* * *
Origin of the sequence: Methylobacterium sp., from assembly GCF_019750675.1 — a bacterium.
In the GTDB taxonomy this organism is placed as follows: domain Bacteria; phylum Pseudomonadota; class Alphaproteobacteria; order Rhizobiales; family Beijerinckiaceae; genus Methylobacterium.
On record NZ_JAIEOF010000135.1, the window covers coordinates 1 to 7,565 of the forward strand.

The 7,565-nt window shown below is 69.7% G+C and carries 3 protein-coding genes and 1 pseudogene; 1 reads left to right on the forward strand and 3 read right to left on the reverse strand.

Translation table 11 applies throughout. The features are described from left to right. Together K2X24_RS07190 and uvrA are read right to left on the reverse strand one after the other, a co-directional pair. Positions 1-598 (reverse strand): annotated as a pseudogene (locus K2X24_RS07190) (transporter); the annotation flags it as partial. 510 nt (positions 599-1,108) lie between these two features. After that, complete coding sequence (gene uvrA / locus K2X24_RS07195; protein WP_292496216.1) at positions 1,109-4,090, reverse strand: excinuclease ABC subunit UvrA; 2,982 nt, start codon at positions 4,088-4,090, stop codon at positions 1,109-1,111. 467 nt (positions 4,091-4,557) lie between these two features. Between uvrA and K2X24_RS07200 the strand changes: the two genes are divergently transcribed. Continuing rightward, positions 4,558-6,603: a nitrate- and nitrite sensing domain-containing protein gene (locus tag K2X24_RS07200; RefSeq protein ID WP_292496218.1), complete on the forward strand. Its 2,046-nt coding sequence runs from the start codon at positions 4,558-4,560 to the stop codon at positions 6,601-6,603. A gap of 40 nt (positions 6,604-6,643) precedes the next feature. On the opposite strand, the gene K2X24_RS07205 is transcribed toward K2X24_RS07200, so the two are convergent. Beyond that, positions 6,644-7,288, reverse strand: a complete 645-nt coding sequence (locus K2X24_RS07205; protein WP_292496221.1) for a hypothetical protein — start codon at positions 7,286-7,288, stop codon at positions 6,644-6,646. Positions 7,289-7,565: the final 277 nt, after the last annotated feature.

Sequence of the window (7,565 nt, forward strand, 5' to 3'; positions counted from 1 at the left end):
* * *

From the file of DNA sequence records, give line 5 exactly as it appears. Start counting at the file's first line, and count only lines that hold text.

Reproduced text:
Translation table 11 applies throughout. The features are described from left to right. Together K2X24_RS07190 and uvrA are read right to left on the reverse strand one after the other, a co-directional pair. Positions 1-598 (reverse strand): annotated as a pseudogene (locus K2X24_RS07190) (transporter); the annotation flags it as partial. 510 nt (positions 599-1,108) lie between these two features. After that, complete coding sequence (gene uvrA / locus K2X24_RS07195; protein WP_292496216.1) at positions 1,109-4,090, reverse strand: excinuclease ABC subunit UvrA; 2,982 nt, start codon at positions 4,088-4,090, stop codon at positions 1,109-1,111. 467 nt (positions 4,091-4,557) lie between these two features. Between uvrA and K2X24_RS07200 the strand changes: the two genes are divergently transcribed. Continuing rightward, positions 4,558-6,603: a nitrate- and nitrite sensing domain-containing protein gene (locus tag K2X24_RS07200; RefSeq protein ID WP_292496218.1), complete on the forward strand. Its 2,046-nt coding sequence runs from the start codon at positions 4,558-4,560 to the stop codon at positions 6,601-6,603. A gap of 40 nt (positions 6,604-6,643) precedes the next feature. On the opposite strand, the gene K2X24_RS07205 is transcribed toward K2X24_RS07200, so the two are convergent. Beyond that, positions 6,644-7,288, reverse strand: a complete 645-nt coding sequence (locus K2X24_RS07205; protein WP_292496221.1) for a hypothetical protein — start codon at positions 7,286-7,288, stop codon at positions 6,644-6,646. Positions 7,289-7,565: the final 277 nt, after the last annotated feature.